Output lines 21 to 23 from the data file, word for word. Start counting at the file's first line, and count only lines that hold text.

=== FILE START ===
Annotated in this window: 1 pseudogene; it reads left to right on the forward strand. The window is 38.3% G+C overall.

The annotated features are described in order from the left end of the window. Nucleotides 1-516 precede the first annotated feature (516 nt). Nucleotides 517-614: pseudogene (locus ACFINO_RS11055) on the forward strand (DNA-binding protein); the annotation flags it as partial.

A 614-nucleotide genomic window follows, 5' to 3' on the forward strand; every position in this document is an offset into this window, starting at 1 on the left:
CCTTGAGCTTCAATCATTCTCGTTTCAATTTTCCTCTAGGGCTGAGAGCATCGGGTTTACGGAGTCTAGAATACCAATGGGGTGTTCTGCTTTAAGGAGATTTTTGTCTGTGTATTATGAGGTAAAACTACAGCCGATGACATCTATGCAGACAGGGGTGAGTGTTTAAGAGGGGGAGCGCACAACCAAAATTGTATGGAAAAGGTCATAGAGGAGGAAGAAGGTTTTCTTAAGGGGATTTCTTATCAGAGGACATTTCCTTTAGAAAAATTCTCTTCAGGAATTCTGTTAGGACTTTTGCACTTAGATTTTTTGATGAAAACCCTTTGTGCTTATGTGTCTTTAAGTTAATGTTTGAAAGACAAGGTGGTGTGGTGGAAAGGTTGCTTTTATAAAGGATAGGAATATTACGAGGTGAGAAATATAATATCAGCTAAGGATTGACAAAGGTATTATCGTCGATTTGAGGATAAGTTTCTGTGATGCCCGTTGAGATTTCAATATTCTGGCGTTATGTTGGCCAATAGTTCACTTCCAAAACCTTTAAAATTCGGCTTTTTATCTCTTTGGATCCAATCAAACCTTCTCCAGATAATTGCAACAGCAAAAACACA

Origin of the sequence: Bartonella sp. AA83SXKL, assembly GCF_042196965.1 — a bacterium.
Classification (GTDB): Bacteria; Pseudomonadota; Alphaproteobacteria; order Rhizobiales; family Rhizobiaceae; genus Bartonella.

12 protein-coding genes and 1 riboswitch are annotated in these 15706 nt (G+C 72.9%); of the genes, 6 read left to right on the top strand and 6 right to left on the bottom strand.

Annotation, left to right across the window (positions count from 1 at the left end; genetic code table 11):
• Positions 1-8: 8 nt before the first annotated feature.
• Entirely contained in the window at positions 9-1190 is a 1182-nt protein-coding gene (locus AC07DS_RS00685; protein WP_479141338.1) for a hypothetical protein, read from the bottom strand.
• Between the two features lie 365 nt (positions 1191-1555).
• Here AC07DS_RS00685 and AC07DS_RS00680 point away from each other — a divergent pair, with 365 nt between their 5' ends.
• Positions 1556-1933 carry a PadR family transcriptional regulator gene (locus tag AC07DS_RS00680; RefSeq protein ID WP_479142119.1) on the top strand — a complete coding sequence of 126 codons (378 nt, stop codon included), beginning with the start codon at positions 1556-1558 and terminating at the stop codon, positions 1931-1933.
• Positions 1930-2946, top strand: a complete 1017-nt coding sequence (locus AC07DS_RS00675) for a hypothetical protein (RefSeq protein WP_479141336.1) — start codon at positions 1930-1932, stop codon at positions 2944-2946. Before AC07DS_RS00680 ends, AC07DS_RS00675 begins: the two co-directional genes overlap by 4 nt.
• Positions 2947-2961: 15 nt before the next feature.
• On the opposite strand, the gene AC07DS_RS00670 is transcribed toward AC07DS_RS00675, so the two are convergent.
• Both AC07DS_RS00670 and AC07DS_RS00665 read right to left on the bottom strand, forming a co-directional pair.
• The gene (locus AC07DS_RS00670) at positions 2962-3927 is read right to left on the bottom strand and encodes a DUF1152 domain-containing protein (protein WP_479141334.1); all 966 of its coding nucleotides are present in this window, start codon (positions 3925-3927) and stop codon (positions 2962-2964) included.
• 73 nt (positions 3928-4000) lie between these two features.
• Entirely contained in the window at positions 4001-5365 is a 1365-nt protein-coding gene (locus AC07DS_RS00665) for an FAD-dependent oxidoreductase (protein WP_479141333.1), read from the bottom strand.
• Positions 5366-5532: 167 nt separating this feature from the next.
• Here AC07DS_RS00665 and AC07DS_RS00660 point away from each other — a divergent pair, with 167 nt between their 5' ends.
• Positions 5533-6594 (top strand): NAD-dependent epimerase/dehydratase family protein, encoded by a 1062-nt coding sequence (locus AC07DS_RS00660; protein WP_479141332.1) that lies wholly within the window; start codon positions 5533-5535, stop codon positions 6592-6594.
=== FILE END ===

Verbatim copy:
• Positions 5366-5532: 167 nt separating this feature from the next.
• Here AC07DS_RS00665 and AC07DS_RS00660 point away from each other — a divergent pair, with 167 nt between their 5' ends.
• Positions 5533-6594 (top strand): NAD-dependent epimerase/dehydratase family protein, encoded by a 1062-nt coding sequence (locus AC07DS_RS00660; protein WP_479141332.1) that lies wholly within the window; start codon positions 5533-5535, stop codon positions 6592-6594.